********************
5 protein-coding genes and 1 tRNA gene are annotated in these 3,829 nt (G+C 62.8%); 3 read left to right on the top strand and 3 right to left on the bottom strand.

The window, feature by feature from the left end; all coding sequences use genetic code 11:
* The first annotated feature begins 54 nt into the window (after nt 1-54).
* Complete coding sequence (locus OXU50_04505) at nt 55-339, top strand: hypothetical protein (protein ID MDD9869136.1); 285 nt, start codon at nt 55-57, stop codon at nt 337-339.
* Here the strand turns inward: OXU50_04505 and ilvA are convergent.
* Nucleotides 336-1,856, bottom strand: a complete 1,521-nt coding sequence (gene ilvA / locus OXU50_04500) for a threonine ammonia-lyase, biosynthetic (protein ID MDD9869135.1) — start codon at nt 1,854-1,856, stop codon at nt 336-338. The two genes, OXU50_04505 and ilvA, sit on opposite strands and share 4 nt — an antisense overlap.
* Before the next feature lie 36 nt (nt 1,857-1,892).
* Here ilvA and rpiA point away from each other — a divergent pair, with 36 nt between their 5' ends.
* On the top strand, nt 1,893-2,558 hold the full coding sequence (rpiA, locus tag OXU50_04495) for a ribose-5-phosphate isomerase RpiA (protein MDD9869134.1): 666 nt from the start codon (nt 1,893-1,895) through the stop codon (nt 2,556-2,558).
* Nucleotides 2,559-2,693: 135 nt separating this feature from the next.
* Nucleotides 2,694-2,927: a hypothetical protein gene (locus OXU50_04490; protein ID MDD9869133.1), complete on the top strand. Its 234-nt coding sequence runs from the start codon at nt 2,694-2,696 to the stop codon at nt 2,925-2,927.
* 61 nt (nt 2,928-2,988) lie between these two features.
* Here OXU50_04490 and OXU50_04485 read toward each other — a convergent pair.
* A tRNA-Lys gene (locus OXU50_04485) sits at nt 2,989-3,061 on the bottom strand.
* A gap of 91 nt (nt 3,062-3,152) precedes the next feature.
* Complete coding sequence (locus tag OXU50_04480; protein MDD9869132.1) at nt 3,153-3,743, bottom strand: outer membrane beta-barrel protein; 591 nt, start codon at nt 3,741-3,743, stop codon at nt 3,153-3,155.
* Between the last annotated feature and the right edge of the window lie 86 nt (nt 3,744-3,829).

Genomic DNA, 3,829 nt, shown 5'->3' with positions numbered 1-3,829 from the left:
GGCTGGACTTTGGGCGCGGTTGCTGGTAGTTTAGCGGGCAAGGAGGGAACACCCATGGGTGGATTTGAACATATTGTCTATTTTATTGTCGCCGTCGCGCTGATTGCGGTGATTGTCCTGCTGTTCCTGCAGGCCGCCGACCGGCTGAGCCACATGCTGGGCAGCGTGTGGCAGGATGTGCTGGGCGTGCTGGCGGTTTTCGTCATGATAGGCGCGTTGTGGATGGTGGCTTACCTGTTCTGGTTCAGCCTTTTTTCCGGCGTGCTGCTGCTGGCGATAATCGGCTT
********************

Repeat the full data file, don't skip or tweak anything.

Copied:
5 protein-coding genes and 1 tRNA gene are annotated in these 3,829 nt (G+C 62.8%); 3 read left to right on the top strand and 3 right to left on the bottom strand.

The window, feature by feature from the left end; all coding sequences use genetic code 11:
* The first annotated feature begins 54 nt into the window (after nt 1-54).
* Complete coding sequence (locus OXU50_04505) at nt 55-339, top strand: hypothetical protein (protein ID MDD9869136.1); 285 nt, start codon at nt 55-57, stop codon at nt 337-339.
* Here the strand turns inward: OXU50_04505 and ilvA are convergent.
* Nucleotides 336-1,856, bottom strand: a complete 1,521-nt coding sequence (gene ilvA / locus OXU50_04500) for a threonine ammonia-lyase, biosynthetic (protein ID MDD9869135.1) — start codon at nt 1,854-1,856, stop codon at nt 336-338. The two genes, OXU50_04505 and ilvA, sit on opposite strands and share 4 nt — an antisense overlap.
* Before the next feature lie 36 nt (nt 1,857-1,892).
* Here ilvA and rpiA point away from each other — a divergent pair, with 36 nt between their 5' ends.
* On the top strand, nt 1,893-2,558 hold the full coding sequence (rpiA, locus tag OXU50_04495) for a ribose-5-phosphate isomerase RpiA (protein MDD9869134.1): 666 nt from the start codon (nt 1,893-1,895) through the stop codon (nt 2,556-2,558).
* Nucleotides 2,559-2,693: 135 nt separating this feature from the next.
* Nucleotides 2,694-2,927: a hypothetical protein gene (locus OXU50_04490; protein ID MDD9869133.1), complete on the top strand. Its 234-nt coding sequence runs from the start codon at nt 2,694-2,696 to the stop codon at nt 2,925-2,927.
* 61 nt (nt 2,928-2,988) lie between these two features.
* Here OXU50_04490 and OXU50_04485 read toward each other — a convergent pair.
* A tRNA-Lys gene (locus OXU50_04485) sits at nt 2,989-3,061 on the bottom strand.
* A gap of 91 nt (nt 3,062-3,152) precedes the next feature.
* Complete coding sequence (locus tag OXU50_04480; protein MDD9869132.1) at nt 3,153-3,743, bottom strand: outer membrane beta-barrel protein; 591 nt, start codon at nt 3,741-3,743, stop codon at nt 3,153-3,155.
* Between the last annotated feature and the right edge of the window lie 86 nt (nt 3,744-3,829).

Genomic DNA, 3,829 nt, shown 5'->3' with positions numbered 1-3,829 from the left:
GGCTGGACTTTGGGCGCGGTTGCTGGTAGTTTAGCGGGCAAGGAGGGAACACCCATGGGTGGATTTGAACATATTGTCTATTTTATTGTCGCCGTCGCGCTGATTGCGGTGATTGTCCTGCTGTTCCTGCAGGCCGCCGACCGGCTGAGCCACATGCTGGGCAGCGTGTGGCAGGATGTGCTGGGCGTGCTGGCGGTTTTCGTCATGATAGGCGCGTTGTGGATGGTGGCTTACCTGTTCTGGTTCAGCCTTTTTTCCGGCGTGCTGCTGCTGGCGATAATCGGCTT